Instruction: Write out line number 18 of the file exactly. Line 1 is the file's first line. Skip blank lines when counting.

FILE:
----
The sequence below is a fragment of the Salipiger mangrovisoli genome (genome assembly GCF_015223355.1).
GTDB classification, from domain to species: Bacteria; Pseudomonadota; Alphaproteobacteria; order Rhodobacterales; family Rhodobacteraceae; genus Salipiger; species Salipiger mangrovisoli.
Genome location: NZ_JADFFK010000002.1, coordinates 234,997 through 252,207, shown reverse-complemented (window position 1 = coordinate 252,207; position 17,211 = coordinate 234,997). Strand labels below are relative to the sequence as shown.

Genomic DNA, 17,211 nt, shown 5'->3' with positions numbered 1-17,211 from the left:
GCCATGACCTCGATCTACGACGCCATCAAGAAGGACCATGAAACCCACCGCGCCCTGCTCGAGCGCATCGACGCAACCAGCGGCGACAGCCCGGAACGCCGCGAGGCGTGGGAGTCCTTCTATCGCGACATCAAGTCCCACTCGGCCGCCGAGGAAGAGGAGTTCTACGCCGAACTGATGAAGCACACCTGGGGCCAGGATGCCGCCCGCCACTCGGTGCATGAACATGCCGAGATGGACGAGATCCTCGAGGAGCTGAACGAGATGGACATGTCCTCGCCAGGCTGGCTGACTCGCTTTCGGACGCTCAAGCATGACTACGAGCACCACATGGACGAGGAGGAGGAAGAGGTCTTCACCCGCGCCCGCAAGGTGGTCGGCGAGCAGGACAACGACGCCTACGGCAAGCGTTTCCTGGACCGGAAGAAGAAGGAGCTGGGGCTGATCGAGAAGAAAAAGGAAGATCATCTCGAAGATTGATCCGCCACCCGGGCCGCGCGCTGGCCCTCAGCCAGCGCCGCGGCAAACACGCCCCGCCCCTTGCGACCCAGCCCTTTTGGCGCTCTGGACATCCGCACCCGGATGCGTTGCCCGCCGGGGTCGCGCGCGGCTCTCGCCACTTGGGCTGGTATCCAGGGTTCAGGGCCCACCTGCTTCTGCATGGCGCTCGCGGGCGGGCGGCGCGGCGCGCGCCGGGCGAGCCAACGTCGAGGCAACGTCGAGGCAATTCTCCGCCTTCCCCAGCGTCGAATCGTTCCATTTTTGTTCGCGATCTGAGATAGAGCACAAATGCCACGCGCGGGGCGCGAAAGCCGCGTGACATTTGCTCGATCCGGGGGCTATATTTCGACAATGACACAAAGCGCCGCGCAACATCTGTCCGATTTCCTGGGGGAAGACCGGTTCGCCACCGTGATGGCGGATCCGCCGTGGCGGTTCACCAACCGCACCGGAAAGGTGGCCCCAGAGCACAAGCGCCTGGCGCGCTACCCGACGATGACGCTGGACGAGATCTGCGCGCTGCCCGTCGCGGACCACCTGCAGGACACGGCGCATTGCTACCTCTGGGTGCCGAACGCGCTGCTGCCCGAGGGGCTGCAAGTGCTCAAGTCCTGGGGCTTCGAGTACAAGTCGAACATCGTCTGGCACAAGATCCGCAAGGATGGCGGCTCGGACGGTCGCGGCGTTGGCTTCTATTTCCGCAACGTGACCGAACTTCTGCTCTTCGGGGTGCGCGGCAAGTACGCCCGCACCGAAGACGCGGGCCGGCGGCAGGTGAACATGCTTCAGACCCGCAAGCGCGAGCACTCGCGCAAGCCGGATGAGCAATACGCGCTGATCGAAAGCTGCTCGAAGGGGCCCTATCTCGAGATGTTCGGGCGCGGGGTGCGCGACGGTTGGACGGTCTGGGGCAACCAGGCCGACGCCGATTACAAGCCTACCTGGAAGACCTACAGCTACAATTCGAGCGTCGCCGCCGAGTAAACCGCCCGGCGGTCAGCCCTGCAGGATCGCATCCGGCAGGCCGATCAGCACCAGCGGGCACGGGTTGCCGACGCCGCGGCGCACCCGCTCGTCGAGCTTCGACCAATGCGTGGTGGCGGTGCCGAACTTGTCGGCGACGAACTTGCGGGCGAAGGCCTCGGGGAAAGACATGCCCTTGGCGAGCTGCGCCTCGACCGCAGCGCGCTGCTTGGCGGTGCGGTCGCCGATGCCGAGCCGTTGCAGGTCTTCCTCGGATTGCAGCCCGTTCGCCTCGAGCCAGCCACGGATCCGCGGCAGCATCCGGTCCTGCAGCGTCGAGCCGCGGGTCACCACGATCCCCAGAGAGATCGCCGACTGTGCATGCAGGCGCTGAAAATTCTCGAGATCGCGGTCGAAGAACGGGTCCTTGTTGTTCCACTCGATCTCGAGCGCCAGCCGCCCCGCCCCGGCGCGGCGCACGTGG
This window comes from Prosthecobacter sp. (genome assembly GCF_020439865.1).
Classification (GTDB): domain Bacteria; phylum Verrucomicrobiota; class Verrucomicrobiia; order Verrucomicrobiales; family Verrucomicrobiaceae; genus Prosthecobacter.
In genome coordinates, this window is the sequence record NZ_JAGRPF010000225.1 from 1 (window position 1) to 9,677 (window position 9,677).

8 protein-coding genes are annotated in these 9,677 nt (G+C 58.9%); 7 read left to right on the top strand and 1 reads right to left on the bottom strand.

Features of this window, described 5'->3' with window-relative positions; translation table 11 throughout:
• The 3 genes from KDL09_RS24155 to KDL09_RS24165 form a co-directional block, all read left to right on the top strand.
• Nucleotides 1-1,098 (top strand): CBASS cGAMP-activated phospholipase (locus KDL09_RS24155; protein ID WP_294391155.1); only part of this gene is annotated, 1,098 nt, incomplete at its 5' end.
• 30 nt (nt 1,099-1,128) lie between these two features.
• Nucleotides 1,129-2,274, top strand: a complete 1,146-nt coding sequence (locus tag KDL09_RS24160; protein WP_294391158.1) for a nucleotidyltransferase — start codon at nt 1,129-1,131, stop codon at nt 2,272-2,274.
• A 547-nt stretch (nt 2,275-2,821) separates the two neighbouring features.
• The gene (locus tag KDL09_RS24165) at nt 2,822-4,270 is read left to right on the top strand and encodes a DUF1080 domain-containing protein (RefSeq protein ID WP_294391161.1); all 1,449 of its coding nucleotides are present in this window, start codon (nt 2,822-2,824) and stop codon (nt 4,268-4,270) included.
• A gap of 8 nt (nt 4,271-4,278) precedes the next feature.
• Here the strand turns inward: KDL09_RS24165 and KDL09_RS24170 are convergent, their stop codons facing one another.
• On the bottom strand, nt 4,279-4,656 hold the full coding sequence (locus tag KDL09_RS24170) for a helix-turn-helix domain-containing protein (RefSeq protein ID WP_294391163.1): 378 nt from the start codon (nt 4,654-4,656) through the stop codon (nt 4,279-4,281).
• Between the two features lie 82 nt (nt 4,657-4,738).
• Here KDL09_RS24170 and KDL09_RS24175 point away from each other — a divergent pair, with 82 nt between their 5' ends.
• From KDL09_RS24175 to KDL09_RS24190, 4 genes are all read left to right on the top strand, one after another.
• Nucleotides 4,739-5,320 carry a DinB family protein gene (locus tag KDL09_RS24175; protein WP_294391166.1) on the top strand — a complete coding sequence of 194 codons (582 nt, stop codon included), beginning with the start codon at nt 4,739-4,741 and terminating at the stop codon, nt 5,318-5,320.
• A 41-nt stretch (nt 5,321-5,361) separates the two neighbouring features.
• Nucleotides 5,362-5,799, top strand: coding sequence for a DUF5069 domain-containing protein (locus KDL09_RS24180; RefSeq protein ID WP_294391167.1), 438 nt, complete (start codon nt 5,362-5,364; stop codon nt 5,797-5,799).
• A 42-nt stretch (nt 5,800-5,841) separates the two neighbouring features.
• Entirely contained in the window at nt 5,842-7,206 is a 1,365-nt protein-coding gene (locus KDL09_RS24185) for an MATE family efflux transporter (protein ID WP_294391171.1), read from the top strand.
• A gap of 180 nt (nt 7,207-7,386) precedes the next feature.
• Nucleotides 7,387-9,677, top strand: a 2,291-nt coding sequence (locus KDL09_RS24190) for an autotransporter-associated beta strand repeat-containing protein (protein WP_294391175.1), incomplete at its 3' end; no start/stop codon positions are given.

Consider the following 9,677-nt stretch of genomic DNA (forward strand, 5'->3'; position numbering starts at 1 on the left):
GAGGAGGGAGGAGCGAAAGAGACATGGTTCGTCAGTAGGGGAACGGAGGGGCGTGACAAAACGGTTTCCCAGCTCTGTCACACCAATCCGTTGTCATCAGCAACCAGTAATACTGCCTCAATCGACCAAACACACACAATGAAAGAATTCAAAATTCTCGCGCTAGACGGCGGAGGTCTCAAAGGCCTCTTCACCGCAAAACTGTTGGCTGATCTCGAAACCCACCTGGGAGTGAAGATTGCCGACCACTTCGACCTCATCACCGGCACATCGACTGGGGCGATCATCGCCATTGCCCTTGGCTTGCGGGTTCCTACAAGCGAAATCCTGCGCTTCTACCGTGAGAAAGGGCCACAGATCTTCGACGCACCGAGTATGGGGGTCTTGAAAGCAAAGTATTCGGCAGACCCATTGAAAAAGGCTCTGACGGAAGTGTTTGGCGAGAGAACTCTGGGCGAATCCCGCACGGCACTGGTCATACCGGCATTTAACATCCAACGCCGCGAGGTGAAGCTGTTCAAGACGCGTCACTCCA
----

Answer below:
• Here the strand turns inward: KDL09_RS24165 and KDL09_RS24170 are convergent, their stop codons facing one another.